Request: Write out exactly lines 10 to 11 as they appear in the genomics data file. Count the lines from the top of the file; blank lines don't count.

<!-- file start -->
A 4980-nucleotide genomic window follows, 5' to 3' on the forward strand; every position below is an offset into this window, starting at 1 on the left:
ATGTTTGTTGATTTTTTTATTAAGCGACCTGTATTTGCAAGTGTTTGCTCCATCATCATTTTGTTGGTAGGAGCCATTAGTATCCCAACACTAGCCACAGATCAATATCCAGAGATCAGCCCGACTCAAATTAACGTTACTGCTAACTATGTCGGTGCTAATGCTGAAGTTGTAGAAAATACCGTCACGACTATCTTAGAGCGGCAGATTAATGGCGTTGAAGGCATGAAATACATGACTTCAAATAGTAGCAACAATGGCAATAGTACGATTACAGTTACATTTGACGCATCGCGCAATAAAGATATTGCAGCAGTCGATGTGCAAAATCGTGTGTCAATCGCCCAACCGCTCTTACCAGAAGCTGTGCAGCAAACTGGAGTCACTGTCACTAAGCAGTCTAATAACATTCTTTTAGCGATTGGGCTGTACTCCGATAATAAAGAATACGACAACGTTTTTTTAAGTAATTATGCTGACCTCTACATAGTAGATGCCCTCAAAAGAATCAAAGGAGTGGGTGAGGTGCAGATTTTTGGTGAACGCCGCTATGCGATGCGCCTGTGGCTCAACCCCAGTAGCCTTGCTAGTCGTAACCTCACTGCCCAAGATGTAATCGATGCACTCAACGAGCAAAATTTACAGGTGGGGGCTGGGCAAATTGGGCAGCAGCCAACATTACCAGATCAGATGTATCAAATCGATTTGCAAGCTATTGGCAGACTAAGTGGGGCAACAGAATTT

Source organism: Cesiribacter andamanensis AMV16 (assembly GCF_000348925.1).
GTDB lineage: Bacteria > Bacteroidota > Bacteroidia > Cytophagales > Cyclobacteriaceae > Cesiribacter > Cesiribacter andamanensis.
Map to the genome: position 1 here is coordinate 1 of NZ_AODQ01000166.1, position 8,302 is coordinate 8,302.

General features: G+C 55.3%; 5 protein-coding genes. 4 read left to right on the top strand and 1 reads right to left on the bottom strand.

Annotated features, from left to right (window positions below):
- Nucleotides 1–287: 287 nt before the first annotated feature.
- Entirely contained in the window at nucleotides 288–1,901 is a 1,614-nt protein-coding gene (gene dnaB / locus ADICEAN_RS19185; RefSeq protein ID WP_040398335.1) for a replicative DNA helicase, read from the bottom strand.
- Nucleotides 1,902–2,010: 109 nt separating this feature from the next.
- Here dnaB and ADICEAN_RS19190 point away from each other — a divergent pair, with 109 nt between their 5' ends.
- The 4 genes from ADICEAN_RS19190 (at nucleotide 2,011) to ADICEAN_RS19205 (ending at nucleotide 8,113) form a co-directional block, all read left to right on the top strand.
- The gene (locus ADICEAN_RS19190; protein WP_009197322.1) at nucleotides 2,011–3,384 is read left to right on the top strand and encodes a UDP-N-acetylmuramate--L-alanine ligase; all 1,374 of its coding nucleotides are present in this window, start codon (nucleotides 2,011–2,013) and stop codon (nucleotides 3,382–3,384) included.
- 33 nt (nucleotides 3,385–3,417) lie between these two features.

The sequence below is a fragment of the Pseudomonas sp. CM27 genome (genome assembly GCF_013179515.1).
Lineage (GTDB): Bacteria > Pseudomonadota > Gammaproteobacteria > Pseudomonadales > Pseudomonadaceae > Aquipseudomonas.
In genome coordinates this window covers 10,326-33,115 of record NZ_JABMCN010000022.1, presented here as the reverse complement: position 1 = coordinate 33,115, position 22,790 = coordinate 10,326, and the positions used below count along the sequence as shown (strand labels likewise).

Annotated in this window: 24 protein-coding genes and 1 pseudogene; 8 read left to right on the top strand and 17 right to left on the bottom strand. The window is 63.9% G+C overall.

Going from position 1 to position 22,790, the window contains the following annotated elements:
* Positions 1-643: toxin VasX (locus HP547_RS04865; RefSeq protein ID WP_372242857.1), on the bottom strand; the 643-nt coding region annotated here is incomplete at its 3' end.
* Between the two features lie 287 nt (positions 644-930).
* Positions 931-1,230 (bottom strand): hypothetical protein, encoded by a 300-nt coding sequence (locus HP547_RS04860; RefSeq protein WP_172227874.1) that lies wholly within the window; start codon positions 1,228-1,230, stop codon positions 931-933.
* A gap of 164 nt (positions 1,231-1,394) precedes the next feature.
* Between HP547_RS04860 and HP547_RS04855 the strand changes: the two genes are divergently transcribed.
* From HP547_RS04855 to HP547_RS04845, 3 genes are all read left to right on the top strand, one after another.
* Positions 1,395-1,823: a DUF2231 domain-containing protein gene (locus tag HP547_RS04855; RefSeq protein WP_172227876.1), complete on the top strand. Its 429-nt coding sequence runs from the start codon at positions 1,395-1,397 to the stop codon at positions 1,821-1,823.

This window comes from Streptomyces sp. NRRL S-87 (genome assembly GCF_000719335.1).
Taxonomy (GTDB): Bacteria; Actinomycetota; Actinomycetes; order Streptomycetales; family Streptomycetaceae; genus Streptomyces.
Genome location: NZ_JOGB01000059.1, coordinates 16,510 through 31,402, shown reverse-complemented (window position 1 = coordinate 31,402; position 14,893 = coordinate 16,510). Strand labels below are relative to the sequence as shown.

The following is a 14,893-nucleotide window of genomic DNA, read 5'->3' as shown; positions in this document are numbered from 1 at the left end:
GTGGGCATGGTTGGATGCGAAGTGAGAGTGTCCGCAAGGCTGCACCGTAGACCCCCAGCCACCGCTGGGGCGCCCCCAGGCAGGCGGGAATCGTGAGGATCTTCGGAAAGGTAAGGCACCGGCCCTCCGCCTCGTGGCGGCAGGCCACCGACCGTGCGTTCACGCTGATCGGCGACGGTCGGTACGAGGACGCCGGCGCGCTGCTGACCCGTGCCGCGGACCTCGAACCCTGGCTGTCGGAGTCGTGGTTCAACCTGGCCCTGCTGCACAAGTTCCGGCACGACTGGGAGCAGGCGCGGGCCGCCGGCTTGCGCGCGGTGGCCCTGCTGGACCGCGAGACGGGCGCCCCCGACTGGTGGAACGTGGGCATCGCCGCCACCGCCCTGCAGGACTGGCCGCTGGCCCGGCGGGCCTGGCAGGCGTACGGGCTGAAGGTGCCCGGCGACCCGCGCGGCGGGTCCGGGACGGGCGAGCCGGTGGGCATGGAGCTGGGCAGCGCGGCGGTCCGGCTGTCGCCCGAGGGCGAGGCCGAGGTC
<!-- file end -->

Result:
- Nucleotides 1,902–2,010: 109 nt separating this feature from the next.
- Here dnaB and ADICEAN_RS19190 point away from each other — a divergent pair, with 109 nt between their 5' ends.